Wealhtheow waited, as wives wait for warriors gone to war. Daily she walked to the shore, scanned the sea for ships. This was the third summer of their marriage. The third season of watching the waves. Waiting.
Her husband led the war band. His father, called Halfdane, was growing old. When he died his son would lead the Shieldings Wealhtheow’s husband Hrothgar, would rule the Shield-Danes Shieldings. His song will be sung through centuries.
Wealhtheow turned and walked homewards.
Halfdane’s hall, though full, was small. A new one was needed. The Danes had been at war, winning for three generations. Their tribe had earned great renown. Her father knew of the rise of the Shieldings. He was a shrewd man; many of the other chieftains did not consider them a threat. The home of the Shieldings, after all, was far from their halls. Wealhtheow’s father was smarter. He knew war could be waged across water, and the ships of the Shieldings were strong. So he wedded his daughter to their prince, and she would weave peace between the tribes. If she could. Wealhtheow remembered the lament of the exiled wife.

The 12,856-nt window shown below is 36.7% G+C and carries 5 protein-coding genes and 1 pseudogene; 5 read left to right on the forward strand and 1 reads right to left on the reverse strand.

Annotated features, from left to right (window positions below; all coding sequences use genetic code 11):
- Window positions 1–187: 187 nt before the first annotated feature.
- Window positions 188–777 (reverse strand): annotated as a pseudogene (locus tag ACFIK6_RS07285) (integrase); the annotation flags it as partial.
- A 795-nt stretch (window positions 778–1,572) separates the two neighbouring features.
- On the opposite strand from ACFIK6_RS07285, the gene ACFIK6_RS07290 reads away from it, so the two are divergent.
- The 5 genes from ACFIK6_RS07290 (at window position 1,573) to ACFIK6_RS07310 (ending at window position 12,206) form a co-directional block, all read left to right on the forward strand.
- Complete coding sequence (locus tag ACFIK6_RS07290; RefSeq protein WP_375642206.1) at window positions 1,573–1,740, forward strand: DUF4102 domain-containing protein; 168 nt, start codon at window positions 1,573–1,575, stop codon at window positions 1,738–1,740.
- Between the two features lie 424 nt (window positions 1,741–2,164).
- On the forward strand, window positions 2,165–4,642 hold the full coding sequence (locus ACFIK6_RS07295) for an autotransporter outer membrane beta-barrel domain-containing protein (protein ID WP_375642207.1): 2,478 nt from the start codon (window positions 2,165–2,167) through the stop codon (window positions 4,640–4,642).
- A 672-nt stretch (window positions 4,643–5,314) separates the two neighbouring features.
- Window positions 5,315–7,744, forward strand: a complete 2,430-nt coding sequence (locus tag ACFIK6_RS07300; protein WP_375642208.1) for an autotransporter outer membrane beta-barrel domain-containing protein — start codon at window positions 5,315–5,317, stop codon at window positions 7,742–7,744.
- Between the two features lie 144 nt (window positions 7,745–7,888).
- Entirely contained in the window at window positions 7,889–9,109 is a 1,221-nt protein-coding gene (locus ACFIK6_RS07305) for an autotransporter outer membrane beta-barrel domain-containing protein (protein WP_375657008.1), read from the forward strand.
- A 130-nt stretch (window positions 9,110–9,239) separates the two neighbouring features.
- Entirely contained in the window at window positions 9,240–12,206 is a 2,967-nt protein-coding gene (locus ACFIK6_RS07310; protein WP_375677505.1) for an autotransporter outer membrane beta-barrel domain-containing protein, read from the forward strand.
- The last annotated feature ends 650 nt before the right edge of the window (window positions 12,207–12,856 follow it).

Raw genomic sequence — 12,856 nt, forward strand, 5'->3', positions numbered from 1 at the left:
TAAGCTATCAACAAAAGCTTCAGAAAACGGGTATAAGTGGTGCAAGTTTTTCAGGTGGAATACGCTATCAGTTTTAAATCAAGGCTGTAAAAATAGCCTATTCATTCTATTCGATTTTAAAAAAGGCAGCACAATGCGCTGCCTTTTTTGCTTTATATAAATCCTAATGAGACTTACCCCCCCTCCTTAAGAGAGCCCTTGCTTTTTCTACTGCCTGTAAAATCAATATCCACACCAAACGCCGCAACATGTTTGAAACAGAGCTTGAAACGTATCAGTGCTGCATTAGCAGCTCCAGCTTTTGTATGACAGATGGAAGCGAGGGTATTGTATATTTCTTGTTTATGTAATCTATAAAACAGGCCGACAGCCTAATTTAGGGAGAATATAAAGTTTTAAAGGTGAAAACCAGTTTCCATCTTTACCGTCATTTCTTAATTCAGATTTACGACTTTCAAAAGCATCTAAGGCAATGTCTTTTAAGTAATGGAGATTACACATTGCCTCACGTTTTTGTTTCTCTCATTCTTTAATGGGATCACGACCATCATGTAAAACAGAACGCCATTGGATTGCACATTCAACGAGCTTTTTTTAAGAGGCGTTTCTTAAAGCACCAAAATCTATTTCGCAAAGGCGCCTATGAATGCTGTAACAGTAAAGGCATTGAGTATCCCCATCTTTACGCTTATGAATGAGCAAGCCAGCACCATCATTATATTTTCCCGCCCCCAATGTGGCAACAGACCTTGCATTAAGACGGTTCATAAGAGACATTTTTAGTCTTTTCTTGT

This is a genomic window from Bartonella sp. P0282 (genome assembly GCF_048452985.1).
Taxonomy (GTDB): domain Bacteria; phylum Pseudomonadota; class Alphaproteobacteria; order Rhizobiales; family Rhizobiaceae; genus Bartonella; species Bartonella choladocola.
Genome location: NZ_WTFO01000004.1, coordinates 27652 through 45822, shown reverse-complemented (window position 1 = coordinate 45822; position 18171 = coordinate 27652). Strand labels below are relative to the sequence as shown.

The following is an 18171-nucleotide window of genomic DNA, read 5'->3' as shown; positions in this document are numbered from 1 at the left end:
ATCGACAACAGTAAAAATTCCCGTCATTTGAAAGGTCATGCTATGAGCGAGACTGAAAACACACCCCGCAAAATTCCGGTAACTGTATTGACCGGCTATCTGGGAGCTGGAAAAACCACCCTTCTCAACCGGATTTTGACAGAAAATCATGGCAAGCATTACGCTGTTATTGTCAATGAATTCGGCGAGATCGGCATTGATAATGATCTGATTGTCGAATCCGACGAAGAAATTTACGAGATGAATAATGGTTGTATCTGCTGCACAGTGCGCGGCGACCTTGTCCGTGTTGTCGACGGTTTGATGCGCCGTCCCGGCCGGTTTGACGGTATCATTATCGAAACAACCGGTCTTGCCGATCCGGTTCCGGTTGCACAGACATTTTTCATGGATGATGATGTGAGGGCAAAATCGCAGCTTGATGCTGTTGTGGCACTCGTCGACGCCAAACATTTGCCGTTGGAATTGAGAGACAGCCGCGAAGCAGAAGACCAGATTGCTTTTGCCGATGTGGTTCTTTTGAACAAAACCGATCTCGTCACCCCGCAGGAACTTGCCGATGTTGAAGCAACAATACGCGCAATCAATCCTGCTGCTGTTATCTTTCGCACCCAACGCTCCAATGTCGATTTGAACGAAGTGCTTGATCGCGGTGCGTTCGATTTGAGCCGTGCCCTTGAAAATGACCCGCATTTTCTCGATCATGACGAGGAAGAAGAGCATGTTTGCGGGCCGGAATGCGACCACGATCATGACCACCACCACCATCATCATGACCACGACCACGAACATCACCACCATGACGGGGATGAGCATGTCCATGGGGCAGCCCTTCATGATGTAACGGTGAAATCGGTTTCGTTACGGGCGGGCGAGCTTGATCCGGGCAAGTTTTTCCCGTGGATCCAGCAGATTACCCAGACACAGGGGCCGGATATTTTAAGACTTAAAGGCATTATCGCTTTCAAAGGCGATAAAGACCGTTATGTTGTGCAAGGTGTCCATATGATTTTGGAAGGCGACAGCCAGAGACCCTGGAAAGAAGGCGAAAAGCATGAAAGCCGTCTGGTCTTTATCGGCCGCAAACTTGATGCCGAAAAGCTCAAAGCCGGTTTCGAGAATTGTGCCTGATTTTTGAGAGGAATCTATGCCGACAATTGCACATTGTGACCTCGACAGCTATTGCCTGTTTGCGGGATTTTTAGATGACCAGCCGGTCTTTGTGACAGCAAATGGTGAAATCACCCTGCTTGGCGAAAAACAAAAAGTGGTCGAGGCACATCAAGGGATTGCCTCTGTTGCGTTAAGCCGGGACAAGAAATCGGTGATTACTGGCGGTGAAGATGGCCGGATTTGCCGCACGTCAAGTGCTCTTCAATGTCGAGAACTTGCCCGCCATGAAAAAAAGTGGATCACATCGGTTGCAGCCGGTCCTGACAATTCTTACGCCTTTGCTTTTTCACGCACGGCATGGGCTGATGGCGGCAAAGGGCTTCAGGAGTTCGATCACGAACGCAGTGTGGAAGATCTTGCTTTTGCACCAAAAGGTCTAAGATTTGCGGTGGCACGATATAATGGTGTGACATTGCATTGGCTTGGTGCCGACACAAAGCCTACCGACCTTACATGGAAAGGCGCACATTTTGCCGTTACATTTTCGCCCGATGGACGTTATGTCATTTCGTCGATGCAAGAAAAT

The wife was far from her own people, living with her husband’s tribe. Her husband’s kinsmen did not approve of their marriage. They drew her husband into a feud, and he was provoked into committing a crime. He acted against his lord, wielding his weapon within the mead hall. So he was outcast, banished over the sea. His wife too suffered for his brash behaviour. She was bound to live apart from the tribe, alone in a forest. Forever separated from her husband. Her family too far to uphold her honour. Wealhtheow wondered how long the wife survived the sundering.
To live in the forest without support was surely a certain doom.